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What is "Healthy" Movement

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Humans are programmed to move. A young developing brain requires various types of motion to develop important foundational skills for learning. The sensory systems that respond to movement help to coordinate the eyes, hands and body for everyday fine motor and gross motor activities. 

"Healthy" movement refers to safe and accessible opportunities for motion that help everyone feel organised, alert, fit and ready to learn.

As parents and adults, we tend to want children to "sit still." The reality is no one sits without moving for very long, because if we keep our bodies completely inactive, we tend to fall asleep or zone out. Dynamic sitting involves making adjustments to our position for comfort and moving our arms, legs, and body while we are sitting, in order to keep ourselves alert and engaged.

Children who have access to healthy movement in the classroom are more likely to stay engaged and to have better attention and behaviour. Children are already moving in their chairs because they need movement to stay alert. In stable or static chairs many children will tend to tilt backwards, lean forward, swing their legs and sit on the edge of their chairs or on their knees.

Studies have shown that after about a 2 week "settling in" period, children with access to chairs that provide healthy movement only move as needed to stay comfortable and to attend to the lessons throughout the day. In fact, several studies suggest that children show better ability to stay seated, with less disruptive movements, when they have access to chairs that offer healthy movement.

Dynamic furniture also plays a role in good ergonomics, because chairs that swivel and adjust are better suited to helping a child sit at the optimal height and to be able to turn to face the teacher or other forms of instruction at various positions in a classroom. Foot and arm rests, the ability to stretch (such as at standing tables or in pushing back against an adjustable-seat back) and adjustable-height levers all assist in ensuring good ergonomics for the various sizes of children in a classroom: even for the same child who is growing from the beginning to end of a school year.

While studies have shown the positive effect of opportunities for healthy movement in the classroom, many other factors will affect students' behaviour and attention. Other aspects of the environment such as noise level, visual distractions, colour, temperature, room arrangement, access to supplies and many other variables are all important for supporting learning. In addition, there are many other factors that play a role in how students learn.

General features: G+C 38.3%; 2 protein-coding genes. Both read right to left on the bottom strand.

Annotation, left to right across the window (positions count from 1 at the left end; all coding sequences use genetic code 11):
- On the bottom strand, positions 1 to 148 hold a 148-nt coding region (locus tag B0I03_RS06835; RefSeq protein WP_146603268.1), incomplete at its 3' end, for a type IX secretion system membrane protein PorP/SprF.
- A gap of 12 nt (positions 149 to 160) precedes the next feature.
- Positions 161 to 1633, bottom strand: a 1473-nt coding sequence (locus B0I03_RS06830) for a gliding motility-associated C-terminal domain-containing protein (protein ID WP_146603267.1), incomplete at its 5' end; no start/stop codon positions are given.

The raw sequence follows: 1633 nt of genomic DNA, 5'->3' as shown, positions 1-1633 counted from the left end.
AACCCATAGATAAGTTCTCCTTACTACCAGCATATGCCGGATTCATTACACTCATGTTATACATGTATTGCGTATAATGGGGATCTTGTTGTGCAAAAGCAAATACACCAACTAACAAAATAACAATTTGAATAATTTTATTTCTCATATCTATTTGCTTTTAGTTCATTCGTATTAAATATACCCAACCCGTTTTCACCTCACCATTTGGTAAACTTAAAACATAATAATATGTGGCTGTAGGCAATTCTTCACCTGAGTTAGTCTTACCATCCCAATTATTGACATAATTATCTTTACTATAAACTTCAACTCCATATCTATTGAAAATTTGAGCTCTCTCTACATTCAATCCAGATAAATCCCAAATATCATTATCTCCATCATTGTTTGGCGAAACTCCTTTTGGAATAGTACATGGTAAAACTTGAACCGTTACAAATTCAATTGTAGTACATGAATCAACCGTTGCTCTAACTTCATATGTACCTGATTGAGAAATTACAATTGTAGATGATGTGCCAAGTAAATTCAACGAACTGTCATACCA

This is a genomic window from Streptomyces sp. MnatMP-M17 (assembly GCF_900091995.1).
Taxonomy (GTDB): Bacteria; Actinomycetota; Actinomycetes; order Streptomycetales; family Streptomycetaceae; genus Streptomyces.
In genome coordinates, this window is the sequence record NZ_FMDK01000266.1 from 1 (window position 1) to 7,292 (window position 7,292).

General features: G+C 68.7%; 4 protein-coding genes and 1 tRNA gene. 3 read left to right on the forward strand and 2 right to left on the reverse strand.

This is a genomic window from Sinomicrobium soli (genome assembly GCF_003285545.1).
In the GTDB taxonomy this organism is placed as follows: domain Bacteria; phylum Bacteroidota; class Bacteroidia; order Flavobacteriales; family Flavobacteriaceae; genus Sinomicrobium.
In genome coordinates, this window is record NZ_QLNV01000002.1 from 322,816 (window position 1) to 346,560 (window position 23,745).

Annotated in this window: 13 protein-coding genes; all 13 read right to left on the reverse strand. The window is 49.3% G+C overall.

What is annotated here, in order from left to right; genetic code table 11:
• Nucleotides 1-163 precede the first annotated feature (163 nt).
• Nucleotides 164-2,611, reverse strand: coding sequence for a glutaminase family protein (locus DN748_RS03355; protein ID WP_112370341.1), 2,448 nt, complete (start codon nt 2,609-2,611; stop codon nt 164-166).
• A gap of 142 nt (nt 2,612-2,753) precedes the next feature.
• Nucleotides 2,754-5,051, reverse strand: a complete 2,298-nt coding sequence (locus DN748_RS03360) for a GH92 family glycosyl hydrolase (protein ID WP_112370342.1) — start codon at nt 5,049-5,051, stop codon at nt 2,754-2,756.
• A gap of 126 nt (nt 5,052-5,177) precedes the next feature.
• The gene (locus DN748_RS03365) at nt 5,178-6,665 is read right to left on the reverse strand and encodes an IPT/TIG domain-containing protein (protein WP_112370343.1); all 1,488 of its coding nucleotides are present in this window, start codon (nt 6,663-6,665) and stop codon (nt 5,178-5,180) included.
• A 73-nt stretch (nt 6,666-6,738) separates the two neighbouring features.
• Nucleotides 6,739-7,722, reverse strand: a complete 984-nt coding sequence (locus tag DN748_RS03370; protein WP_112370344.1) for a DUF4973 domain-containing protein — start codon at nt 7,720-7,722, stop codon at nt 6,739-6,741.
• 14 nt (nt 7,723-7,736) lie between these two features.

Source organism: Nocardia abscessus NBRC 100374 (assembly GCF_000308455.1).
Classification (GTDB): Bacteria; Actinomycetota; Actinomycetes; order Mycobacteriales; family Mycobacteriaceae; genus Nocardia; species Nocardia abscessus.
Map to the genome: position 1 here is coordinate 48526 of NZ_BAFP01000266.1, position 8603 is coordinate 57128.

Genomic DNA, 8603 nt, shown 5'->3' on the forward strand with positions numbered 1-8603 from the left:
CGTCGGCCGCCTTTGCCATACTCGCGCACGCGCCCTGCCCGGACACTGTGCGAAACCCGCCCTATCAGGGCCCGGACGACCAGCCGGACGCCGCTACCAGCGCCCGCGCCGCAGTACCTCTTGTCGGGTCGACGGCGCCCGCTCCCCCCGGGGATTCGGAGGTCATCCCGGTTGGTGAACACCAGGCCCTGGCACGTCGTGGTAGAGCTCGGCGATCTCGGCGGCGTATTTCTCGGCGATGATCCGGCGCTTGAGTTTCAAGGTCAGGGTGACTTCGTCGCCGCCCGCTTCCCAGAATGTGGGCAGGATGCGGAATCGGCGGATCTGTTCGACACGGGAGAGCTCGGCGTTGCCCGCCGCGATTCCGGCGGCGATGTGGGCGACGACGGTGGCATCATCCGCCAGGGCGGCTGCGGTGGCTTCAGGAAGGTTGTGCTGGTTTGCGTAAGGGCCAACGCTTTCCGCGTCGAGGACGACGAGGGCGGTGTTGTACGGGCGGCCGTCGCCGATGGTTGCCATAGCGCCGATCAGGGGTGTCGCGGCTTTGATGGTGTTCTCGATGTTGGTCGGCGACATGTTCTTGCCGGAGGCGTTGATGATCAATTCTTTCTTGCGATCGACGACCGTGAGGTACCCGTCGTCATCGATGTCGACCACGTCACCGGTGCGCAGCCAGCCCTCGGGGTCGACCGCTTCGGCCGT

Healthy movement is not suggested as a "magic cure" but rather one piece in the puzzle for supporting students to be their best for optimal learning.

 

KEY POINTS

The following key points highlight much of Virco's work in the area of healthy movement:

 

  • Good sitting posture requires supports; opportunities for standing, stretching and "heavy work" (such as moving furniture or pressing on a chair back or footrest) are often calming and organising.
  • "Sitting still" does not equal paying attention; a child who has the opportunity for dynamic seating is more likely to stay engaged.
  • Mounting research data shows that the environment, including classroom furniture, can improve behaviour and attention for all students, not only those with special needs.
  • To be most successful, teachers will need education and support to understand how "healthy movement" can support learning and attention, and to be prepared to manage the "settling in" period of about 2 weeks.

 

 

ADDITIONAL RESOURCES

Information from other sources has also been useful in understanding the benefits of classroom furniture that provides "healthy movement." We invite you to check out these additional sources:

ADHD Chair - A New Look at Rocking Chair Therapy

What Are the Health Benefits of a Rocking Chair?

Rocking Chair: Providing Therapy for ADHD

The above information is from Virco’s Healthy Movement website.

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